R. Dan Boulware
An impeded duck hunt led Dan Boulware to litigate the largest, most complex case of his career.
The St. Joseph attorney for Polsinelli said he and his neighbor, Roger Ideker, are avid duck hunters.
“We started getting flooded out in the fall. We couldn’t hunt,” he said.
The two men realized the Missouri River had changed course, and flooding had become a more regular occurrence in Northwest Missouri — impeding both hunting and farming.
“We said to ourselves, the environmental lobby has clout, they have funding, but these landowners, these farmers don’t have any say,” Boulware said. “They don’t have anyone trying to advocate for their interests, and we need to do something.”
In 2014, Boulware took the lead on a lawsuit that eventually came to include more than 350 plaintiffs from Missouri, Iowa, Nebraska, Kansas and the Dakotas. Ideker’s farm is the named plaintiff in the case.
The plaintiffs alleged that a policy change in 2004 amounted to an inverse condemnation of low-lying farmland that previously had been protected from flooding by the U.S. Army Corps of Engineers, Boulware said. Since the policy change, the river has flooded repeatedly.
He scored a win for his clients in March 2018 when a federal judge ruled that the Corps was responsible for the flooding along the river. Damages in the case could amount to $300 million, Boulware said. The trial is set to go into a second phase, which will include the government’s defenses and the plaintiffs’ arguments for damages.
A native of Columbus, Kansas, Boulware said he knew he wanted to be a lawyer in grade school. He counts the father of one of his friends who was a lawyer and his grandfather, a Kansas state senator, as his inspiration for joining the profession.
After earning his law degree from the University of Kansas in 1972, he joined Brown, Douglas & Brown in St. Joseph, a firm specializing in insurance-defense litigation. Boulware said he didn’t know anyone in St. Joseph, but he jumped at the chance to immediately go into the courtroom and try cases.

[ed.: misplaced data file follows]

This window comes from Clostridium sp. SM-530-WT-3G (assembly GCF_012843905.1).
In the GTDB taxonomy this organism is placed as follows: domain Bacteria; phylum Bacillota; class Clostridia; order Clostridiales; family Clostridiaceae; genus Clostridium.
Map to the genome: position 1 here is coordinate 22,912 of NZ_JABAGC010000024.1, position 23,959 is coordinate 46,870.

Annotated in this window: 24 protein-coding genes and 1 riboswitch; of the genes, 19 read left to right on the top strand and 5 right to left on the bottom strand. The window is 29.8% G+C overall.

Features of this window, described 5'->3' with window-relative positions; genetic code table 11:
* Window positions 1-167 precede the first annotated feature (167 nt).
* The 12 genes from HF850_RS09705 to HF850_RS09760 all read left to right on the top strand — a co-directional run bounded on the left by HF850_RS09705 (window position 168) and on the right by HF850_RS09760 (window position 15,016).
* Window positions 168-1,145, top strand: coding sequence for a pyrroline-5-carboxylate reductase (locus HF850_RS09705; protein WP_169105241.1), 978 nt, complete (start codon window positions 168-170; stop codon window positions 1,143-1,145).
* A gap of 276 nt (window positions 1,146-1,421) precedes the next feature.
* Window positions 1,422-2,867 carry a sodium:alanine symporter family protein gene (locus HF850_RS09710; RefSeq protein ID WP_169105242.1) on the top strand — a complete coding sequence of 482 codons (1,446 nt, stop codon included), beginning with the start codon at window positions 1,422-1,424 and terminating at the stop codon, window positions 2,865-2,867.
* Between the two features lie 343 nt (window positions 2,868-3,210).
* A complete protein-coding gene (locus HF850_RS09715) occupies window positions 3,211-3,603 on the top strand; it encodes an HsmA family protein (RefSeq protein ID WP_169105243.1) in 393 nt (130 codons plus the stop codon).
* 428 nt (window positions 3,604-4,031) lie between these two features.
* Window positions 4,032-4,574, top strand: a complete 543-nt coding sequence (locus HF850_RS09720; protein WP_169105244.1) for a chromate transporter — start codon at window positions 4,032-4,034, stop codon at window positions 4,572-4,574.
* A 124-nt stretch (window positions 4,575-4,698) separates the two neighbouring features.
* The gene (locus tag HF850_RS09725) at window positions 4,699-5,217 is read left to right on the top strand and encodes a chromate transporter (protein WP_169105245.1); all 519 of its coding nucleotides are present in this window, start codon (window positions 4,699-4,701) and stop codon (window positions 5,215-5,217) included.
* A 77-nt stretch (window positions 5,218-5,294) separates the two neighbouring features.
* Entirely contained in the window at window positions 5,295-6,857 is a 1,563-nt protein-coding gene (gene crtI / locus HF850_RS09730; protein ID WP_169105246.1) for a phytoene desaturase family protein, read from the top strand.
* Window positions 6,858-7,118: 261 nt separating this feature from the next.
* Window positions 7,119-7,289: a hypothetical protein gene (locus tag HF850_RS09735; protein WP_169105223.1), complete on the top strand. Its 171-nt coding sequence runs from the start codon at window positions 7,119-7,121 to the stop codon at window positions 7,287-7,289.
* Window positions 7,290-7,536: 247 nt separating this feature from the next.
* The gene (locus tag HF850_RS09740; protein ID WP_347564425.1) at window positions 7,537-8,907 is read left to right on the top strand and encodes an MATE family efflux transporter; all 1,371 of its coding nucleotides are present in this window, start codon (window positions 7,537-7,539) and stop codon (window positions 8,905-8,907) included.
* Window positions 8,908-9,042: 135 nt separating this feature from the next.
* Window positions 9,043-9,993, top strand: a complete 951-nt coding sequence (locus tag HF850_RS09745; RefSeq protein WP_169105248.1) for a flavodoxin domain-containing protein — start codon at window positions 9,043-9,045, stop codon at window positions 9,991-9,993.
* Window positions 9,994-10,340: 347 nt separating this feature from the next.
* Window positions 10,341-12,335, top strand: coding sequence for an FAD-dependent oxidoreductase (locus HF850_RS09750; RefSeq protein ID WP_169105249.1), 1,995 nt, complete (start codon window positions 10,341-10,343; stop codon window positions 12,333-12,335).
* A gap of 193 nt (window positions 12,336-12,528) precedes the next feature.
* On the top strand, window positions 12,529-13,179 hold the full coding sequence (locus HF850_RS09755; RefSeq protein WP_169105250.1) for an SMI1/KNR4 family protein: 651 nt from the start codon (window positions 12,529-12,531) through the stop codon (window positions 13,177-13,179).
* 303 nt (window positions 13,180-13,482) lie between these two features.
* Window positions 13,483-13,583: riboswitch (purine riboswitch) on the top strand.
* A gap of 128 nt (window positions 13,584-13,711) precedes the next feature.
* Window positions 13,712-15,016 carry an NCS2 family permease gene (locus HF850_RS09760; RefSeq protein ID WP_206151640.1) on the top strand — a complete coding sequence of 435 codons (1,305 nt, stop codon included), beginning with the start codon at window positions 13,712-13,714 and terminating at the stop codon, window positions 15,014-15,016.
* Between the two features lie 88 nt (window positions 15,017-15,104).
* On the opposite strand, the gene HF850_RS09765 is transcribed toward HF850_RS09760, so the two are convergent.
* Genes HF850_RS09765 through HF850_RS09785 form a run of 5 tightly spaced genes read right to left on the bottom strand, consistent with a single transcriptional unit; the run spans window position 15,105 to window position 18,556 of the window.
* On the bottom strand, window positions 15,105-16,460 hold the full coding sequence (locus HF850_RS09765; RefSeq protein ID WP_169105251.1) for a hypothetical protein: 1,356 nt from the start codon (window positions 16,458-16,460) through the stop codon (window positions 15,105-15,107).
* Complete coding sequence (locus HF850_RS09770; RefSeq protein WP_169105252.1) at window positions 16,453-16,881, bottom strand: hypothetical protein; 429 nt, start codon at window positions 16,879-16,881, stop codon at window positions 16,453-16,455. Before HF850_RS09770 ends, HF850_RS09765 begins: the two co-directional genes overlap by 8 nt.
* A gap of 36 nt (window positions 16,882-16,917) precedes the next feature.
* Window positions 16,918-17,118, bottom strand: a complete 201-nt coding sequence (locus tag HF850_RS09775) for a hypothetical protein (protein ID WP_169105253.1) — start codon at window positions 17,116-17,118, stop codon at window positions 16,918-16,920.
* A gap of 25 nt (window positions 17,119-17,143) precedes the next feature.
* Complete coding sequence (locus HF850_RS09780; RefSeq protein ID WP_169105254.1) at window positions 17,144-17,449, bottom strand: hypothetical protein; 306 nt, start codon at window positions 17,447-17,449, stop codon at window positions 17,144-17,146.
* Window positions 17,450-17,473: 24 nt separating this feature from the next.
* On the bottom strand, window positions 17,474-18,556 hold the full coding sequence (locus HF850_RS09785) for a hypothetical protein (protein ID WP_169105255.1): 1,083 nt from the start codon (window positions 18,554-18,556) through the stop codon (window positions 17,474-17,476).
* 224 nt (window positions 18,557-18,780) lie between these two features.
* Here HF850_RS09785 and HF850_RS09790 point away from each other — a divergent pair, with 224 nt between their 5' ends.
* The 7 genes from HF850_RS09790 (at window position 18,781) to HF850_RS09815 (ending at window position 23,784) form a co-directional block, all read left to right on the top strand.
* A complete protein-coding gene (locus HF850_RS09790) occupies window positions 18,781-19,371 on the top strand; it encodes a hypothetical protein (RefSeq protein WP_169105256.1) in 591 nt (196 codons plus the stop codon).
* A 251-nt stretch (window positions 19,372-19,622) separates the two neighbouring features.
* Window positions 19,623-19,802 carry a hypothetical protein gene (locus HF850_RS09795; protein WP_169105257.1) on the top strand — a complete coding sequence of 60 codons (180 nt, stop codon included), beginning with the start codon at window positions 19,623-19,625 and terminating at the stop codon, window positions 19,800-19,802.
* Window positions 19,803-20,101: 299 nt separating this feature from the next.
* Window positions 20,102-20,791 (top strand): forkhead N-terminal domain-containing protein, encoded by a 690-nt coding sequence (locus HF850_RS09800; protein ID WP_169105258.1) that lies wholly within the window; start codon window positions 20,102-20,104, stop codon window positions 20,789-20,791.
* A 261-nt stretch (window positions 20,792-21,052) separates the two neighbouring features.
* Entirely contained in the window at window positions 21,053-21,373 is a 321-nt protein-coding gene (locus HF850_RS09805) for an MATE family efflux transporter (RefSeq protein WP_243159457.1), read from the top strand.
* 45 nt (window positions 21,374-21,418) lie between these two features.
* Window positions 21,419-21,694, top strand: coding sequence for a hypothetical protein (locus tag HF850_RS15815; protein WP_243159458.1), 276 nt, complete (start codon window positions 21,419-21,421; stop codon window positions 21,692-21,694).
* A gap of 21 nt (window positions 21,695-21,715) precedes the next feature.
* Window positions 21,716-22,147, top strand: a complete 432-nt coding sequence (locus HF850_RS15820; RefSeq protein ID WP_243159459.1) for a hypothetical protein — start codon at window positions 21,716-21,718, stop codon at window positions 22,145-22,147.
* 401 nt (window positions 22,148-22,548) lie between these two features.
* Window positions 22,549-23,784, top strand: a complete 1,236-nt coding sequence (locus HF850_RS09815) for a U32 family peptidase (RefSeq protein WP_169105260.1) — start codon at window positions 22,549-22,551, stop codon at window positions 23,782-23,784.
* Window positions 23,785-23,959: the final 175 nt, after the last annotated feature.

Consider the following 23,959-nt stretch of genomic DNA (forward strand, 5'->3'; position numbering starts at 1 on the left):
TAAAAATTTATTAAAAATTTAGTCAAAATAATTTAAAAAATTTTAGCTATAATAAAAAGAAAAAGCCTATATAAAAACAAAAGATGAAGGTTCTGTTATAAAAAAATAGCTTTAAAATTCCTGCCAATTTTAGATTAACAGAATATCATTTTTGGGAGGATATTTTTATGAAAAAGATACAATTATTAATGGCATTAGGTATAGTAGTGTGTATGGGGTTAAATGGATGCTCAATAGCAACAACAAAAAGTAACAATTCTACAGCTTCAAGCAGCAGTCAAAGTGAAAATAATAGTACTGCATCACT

“I worked with the intention to be there two years, to get court experience right off and move elsewhere,” he said. “And then I never left.”
In 1978, leaders of the St. Joseph business community encouraged him and other young attorneys to join together to open a new firm. The attorneys formed Watkins, Boulware, Lucas & Miner.
The firm joined with Shughart Thomson & Kilroy in 2002, which merged with Polsinelli in 2009. Boulware said his own practice left St. Joseph in the early 1980s, although he remains based there. That’s when he started trying cases nationally, primarily in federal courts.
Boulware likens litigation to his days as a high school quarterback.
“I guess I like the competition, I like the challenge and there’s always uncertainty with juries,” he said. “The trial practice is very invigorating to me and it always has been.”
Beyond his trial work, Boulware is a civic booster in St. Joseph, supporting local education, the arts and youth enrichment. An annual convocation at Missouri Western State University with a focus on current events bears his name. The program has attracted top scholars, journalists and politicians as speakers.
“We engrained that in every attorney that I’ve hired here in this law firm — you give back to the community, you get involved,” he said. “It’s in our culture, and it’s what everyone should do if they care about their community. Whatever we do to help our community helps us.”
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